Finest Known 1913 Liberty Head Nickel Realizes $4.5 Million in Stack’s Bowers Philadelphia Sale


Legendary numismatic auction firm Stack’s Bowers Galleries ( realized another record breaking price when it sold the rarest and most valuable U.S. nickel at their official auction of the ANA World’s Fair of Money in Philadelphia.

1913 Liberty Head nickel pcgs-pr66
1913 Liberty Head nickel graded Proof 66 by PCGS

In front of a standing-room only crowd with auctioneer Melissa Karstedt at the podium, the finest known 1913 Liberty Head nickel brought $4,560,000, becoming one of the five most valuable coins sold at auction.

In addition, it now ranks as the most valuable non-precious metal coin ever sold. The winning bid was placed by Laura Sperber, partner in Legend Numismatics.

"This is truly a momentous sale and one for the history books," said Brian Kendrella, president of Stack’s Bowers Galleries. "The new owner of the Eliasberg nickel now possesses one of the rarest, most valuable United States coins, and one of only three examples of this coveted coin in private hands."

The featured Dr. William Morton-Smith 1913 Liberty Head nickel is the finest graded of the five examples, having been certified MS-66 by PCGS, and also bearing a CAC sticker of approval. It traces its pedigree to the famous Louis E. Eliasberg, Sr. Collection, the only complete cabinet of United States coins by date and mintmark. When the coin was sold as part of the Eliasberg Collection, it was the very first United States coin to sell for more than $1 million, realizing $1,485,000 in the May 1996 auction.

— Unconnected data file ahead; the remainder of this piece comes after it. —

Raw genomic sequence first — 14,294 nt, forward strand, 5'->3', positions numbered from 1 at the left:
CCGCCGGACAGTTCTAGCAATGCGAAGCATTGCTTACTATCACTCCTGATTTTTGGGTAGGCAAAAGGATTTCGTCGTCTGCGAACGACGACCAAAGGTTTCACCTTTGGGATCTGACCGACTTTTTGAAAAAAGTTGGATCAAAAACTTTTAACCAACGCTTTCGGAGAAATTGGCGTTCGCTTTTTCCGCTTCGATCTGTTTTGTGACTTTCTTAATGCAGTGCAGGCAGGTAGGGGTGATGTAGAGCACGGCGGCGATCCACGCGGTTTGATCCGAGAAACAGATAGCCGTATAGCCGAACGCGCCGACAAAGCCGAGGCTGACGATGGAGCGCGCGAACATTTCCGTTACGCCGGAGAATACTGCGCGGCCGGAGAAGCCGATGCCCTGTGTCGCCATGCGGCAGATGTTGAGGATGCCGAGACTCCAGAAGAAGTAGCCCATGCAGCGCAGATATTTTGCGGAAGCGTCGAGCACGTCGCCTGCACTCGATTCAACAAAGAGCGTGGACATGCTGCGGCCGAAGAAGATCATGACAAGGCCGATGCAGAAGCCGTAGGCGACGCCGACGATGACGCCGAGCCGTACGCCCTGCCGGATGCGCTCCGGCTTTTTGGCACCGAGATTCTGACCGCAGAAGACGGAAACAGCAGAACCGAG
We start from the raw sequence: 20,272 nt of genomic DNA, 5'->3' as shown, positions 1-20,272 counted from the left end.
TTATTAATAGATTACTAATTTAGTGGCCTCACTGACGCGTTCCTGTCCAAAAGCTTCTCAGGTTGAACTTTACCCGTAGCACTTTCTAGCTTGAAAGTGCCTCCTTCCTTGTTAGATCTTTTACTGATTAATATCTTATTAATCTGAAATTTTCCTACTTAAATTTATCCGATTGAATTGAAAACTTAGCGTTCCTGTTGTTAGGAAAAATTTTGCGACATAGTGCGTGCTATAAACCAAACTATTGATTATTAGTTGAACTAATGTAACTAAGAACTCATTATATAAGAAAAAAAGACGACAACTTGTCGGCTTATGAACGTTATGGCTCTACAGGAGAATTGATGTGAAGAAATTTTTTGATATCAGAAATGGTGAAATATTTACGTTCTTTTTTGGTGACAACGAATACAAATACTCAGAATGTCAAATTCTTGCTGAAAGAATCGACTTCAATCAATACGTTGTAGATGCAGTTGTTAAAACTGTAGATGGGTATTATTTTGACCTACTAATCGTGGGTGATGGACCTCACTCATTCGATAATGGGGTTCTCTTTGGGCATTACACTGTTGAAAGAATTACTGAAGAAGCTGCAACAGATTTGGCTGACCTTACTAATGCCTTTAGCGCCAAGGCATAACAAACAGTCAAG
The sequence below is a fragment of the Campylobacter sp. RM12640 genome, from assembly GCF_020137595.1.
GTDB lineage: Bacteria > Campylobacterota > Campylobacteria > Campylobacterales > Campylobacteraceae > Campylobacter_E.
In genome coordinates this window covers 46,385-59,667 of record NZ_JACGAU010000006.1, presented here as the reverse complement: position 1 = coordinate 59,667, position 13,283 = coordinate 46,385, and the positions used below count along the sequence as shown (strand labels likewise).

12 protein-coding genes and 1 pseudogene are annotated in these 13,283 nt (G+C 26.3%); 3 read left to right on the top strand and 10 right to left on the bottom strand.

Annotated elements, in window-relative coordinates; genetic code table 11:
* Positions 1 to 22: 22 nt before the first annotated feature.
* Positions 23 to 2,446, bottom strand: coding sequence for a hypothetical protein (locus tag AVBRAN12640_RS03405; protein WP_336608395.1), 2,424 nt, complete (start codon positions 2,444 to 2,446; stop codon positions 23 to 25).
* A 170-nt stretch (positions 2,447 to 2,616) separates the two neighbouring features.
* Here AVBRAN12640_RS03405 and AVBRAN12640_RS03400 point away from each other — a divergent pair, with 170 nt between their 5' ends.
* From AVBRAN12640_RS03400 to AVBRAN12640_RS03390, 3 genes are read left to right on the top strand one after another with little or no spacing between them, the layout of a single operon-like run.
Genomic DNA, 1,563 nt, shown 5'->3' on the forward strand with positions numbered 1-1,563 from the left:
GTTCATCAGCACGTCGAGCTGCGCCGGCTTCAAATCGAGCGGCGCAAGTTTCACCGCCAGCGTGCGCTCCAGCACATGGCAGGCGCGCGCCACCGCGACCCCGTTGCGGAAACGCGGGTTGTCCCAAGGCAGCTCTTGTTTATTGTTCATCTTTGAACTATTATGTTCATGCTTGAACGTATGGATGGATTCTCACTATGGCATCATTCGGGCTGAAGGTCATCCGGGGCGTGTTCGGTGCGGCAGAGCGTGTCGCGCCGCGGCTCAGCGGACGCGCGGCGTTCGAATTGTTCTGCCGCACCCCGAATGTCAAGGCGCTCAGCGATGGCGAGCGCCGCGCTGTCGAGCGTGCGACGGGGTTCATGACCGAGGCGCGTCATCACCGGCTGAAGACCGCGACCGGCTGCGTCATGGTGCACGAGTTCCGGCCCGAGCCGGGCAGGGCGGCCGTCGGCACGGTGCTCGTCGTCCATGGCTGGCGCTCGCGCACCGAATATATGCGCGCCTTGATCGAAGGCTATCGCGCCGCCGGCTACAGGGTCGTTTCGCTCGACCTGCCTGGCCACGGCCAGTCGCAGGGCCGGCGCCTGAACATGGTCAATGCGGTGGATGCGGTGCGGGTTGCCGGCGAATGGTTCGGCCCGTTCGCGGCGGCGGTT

More recently, the 1913 Liberty Head nickel has belonged to the family of Dr. William Morton-Smith, an old-time collector whose numismatic interests were spurred by a remarkable discovery. Morton-Smith’s passion for collecting can be traced back over generations, passed on to him when he inherited a beautiful antique Colonial desk.

As he was discovering the many features of the desk, he came across a compartment that housed a collection consisting of colonial coins, half cents, large cents, a complete set of Proof Liberty Head nickels and much more.

These had once belonged to his grandfather, and Bill was amazed that the coins had been in the desk for all that time. He determined to learn all he could about them and continued to add to the collection. He spent decades finding important rarities, including completing his grandfather’s Proof Liberty Head nickel collection when he purchased the Eliasberg coin.

While the circumstances of their coinage at the United States Mint and how they eventually left that facility are unknown, five 1913 Liberty Head nickels are known to exist. Over the century since they were made, the five coins have traveled many different paths, as told in Stack’s Bowers Galleries’ special supplement to their August 2018 Rarities Night catalog. They have been owned by various private collectors, dealers and museums over the years.

Two have found permanent homes, one in the National Numismatic Collection at the Smithsonian Institution and one at the ANA Museum in Colorado Springs. Over time, the 1913 Liberty Head nickel has become one of the most famous, most desired United States coins ever struck. Stack’s Bowers Galleries’ record-breaking sale of the Dr. Morton-Smith specimen at their official auction of the 2018 ANA Convention, only adds to the status of this legendary rarity.